On December 5, The Hamilton Project hosted a policy discussion on the challenges of prisoner reentry. Former U.S. Treasury Secretary Robert E. Rubin gave welcoming remarks and introduced U.S. Senator Jim Webb (D-Va.), who gave the keynote address.
Federal, state and local governments are feeling the strain of a vastly expanded penal system that supports over 2.25 million inmates nationwide. With 700,000 people released from prison each year, there is a social and economic imperative to create policies that help newly released prisoners transition into their communities and maintain stable employment.
Following the keynote address, The Hamilton Project hosted a policy roundtable on this important issue. Bruce Western of Harvard University’s Kennedy School of Government provided an overview of his new proposal, which was released as a Hamilton Project discussion paper. Western envisioned a national prisoner reentry program that would combine transitional employment, housing and substance abuse treatment with in-prison education and post-release parole reform. A panel of experts, including Scott Anders with the U.S. Probation Office in the Eastern District of Missouri, Glenn Martin with the Fortune Society, and Michael Thomas, prosecuting attorney for Saginaw County, Michigan, commented on the proposal and offered perspectives based on their diverse, on-the-ground experiences. Brookings Senior Fellow and Hamilton Project Director Douglas W. Elmendorf moderated the discussion.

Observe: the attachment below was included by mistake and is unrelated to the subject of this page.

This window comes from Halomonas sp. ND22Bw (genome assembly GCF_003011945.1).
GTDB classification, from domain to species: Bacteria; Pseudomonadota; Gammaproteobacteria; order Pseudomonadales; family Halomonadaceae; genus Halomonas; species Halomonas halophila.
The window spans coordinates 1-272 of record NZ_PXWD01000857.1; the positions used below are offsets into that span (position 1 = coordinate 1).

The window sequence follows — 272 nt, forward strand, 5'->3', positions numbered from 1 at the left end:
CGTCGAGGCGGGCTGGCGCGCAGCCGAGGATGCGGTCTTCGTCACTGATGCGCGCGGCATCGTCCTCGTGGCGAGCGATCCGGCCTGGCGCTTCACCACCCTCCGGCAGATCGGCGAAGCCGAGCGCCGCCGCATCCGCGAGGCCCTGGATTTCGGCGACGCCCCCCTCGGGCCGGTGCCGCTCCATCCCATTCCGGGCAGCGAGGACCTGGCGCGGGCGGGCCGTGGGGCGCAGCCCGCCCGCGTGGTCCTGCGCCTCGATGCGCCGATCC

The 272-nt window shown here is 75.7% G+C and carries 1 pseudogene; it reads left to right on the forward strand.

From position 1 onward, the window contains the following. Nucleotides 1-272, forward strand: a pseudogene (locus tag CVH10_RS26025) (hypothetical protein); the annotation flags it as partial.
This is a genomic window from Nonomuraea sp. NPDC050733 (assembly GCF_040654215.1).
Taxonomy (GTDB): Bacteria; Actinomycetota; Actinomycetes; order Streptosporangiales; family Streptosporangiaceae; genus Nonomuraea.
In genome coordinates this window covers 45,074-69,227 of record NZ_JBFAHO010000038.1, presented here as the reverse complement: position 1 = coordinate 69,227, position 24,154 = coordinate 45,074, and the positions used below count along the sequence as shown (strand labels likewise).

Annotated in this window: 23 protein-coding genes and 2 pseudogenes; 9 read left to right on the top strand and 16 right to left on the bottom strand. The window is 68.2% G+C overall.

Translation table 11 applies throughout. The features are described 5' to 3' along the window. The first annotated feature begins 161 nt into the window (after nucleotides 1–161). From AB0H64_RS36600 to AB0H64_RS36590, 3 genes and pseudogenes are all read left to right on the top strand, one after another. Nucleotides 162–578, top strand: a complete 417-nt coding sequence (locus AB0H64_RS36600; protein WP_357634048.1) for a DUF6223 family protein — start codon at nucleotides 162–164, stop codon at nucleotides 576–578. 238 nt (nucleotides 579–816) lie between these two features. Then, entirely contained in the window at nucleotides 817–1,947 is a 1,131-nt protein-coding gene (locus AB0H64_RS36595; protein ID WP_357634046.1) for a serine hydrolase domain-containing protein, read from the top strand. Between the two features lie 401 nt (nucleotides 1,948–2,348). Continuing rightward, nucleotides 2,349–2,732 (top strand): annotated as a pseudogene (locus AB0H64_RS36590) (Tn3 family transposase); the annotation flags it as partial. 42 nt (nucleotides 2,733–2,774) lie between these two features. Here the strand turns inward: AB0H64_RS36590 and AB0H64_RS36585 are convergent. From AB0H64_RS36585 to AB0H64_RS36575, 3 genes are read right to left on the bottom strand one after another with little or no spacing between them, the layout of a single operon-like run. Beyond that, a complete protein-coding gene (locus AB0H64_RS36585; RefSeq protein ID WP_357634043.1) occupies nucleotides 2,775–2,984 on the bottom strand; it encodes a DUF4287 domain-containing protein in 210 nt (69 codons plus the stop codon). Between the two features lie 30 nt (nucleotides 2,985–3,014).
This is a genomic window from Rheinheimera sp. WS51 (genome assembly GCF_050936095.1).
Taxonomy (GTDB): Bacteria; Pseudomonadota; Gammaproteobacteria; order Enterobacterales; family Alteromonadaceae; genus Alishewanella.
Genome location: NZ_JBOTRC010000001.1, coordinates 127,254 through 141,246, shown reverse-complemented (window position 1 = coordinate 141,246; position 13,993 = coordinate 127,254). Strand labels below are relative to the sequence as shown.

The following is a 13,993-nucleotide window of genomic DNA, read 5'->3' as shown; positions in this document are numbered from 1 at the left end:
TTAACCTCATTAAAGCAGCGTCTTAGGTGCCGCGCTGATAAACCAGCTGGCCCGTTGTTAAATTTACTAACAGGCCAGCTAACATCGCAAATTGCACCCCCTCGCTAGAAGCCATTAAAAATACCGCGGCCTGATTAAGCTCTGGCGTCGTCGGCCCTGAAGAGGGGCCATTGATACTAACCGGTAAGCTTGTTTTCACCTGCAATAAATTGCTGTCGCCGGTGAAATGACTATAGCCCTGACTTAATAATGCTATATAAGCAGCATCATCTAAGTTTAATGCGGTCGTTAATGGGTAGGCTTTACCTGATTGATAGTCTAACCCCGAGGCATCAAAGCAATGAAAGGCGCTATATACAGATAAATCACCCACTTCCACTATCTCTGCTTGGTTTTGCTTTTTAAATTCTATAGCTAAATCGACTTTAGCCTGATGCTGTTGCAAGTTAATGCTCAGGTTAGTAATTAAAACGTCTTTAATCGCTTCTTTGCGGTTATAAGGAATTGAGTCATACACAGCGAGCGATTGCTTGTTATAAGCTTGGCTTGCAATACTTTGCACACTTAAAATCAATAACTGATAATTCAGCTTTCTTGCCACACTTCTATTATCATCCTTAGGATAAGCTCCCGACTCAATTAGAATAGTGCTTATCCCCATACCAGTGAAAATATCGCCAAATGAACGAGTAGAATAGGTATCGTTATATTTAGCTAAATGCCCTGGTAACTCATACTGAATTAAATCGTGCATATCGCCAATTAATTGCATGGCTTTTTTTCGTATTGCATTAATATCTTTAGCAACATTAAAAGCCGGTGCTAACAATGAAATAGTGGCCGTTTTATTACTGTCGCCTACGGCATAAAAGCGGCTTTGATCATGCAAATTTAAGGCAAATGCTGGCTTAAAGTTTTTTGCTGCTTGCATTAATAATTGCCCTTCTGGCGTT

From Prison to Work: A Proposal for a National Prisoner Reentry Program
by Bruce Western
Slide presentation »
Bob Rubin remarks »
From Prison to Work: Overcoming Barriers to Re-Entry » (pdf)